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The Telltale Sign of Infiltration

Infiltration Carpet Discolored At Baseboard

Do you have light colored carpet in your home that has dark edges where it meets the baseboard? If so, don’t beat yourself up so much for not being a good enough house cleaner. The problem is probably in your building envelope, not your vacuum cleaner.

Do you have light colored carpet in your home that has dark edges where it meets the baseboard? If so, don’t beat yourself up so much for not being a good enough house cleaner. The problem is probably in your building envelope, not your vacuum cleaner.

The reason the dirt is accumulating there in the first place, you see, is that a lot of air is moving through the carpet at that point. For air to move from one place to another, two conditions must be met:

  • A pressure difference drives air from the high pressure side to the low pressure side.
  • A pathway allows the air to move.

Pressure differences occur naturally because of wind and the stack effect (warm air rising). They also arise from mechanical systems (bath fans, range hoods, dryers, and duct systems with unbalanced leakage).

Pathways occur because of construction practices that developed before the principles of building science began to be understood and applied. It’s the unsealed top plates in the attic, the open chases, the non-airtight can lights, the uncaulked duct boots, and penetrations galore. When those air leakage sites are connected to wall cavities and air moves across the building envelope under the baseboards, the dirty carpet edges are the result.

Carpet isn’t the only place that dirt exposes air leakage. When you get on the other side of the building envelope, dirty insulation is your clue to air leakage sites. It was really nice of the insulation manufacturers to make their products in colors that show dirt really well – white, yellow, and pink. If they made grey insulation, finding air leaks would be more difficult.

In fact, I found one of my favorite air leaks by spotting some nearly black fiberglass in an attic. It turned out that the filthy insulation was hiding a big hole that a contractor intended to vent the refrigerator to the attic!

infiltration ceiling insulation fiberglass blown discoloredHere are a couple more examples. First, at left you see blown fiberglass insulation in an attic. When new, that insulation was perfectly white. As you can see, there’s plenty of dirt in there now because of the numerous air leaks at the ceiling.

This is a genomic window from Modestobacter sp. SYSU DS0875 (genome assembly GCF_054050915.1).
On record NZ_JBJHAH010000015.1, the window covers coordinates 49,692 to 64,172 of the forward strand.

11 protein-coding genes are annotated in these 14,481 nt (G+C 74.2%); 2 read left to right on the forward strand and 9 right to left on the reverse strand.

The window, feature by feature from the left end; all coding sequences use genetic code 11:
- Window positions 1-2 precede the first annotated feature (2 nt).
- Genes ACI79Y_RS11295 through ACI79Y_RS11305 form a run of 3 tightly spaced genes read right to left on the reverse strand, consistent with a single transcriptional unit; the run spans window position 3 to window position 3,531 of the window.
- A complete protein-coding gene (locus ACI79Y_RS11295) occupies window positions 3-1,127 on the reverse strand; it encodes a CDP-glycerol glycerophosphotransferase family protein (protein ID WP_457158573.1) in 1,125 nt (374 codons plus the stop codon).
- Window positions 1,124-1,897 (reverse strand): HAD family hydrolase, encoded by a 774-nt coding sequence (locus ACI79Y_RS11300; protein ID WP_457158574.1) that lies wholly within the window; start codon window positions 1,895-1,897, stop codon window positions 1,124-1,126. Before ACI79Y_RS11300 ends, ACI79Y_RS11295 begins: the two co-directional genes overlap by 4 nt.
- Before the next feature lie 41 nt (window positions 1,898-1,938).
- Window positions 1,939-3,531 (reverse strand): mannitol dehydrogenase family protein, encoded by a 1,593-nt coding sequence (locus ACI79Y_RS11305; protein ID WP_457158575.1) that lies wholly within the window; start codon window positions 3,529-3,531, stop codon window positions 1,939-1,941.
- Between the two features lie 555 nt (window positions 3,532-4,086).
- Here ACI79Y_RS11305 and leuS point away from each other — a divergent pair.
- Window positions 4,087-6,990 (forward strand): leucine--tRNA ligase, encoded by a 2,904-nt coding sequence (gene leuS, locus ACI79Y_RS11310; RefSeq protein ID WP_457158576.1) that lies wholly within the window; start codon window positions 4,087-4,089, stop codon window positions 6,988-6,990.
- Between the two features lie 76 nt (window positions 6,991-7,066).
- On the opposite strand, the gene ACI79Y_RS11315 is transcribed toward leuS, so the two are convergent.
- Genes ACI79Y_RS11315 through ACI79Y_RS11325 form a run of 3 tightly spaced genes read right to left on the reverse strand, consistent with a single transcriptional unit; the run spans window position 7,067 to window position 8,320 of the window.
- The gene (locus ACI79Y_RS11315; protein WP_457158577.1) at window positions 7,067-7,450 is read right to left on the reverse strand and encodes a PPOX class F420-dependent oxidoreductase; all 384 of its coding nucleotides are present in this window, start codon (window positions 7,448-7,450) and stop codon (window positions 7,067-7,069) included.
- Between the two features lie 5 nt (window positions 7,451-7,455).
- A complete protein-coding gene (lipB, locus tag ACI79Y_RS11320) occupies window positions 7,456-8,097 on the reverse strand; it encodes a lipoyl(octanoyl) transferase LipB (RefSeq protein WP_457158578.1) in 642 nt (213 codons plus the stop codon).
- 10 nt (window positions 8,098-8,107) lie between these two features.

Below, you see a dirty spot in a fiberglass batt near where a duct goes up from the basement through the floor. All you have to do is pull that batt back a little bit, and you’ll see the hole.

So, those dark spots in the Air leakage through the duct penetration shows up because of the dirty fiberglass insulation.carpet or insulation are a clue, not a problem. Use dirt to your advantage, and find the source of the problem in the air leakage in your house. Seal the leaks, and you’ll have not only a more energy efficient home but a cleaner house, too.

This Post Has 5 Comments

  1. I also like looking for the
    I also like looking for the spider webs as a sign of air leakage. Usually you will see them flutter and flap when the blower door is running due to a hole (air leak) being near by. People always ask why this is so, but I really don’t have a good answer why. Anyone know why? Do the bugs use these drafts for entering and exiting the building?

  2. Another great post, Alison.
    Another great post, Alison.  
    Jamie, from what I gather, it’s just because that’s where the food tends to be. Flies float around on the drafts, get stuck to the cobwebs, and Charlotte is in business. As to whether the typical air leak is large enough for bugs to actually enter/exit, not sure.

  3. I so wish I knew about this
    I so wish I knew about this issue a couple of years ago (or more). I had very light carpets and that black stuff drove me nuts (thank God for Spot Shot). I never thought about a cause, I really did blame myself and my vacuum! Thanks to my brother, I’m learning a lot about sealing my house. I hope to avoid that problem in my current house! Thanks for explaining this. And don’t be surprised if I link my blog back to yours frequently. Please keep educating not only the pros but also us average homeowners!

  4. Jamie, I don’t know how I
    Jamie, I don’t know how I missed replying to your comment, but I’m finally doing it. Yes, spider webs are a great tool for the energy auditor because you can see them moving during a Blower Door test.  
    What I’ve always heard about why they spin their webs in can lights and other air leakage sites is that little bugs move with the breeze, so spiders build in places where air will move across the web. Just like Will said. (Hmmmm. Maybe Will’s answering your question is why I didn’t respond?)

  5. Kermode, thanks for
    Kermode, thanks for commenting, and thanks for linking to our blog. I checked out your blog, and it looks like it’s gonna have a lot of good info. (It’s new, right?) Interesting that we both posted on the ‘poor man’s infrared camera’ today! 
    And thanks for your thanks. In other words, you’re welcome.

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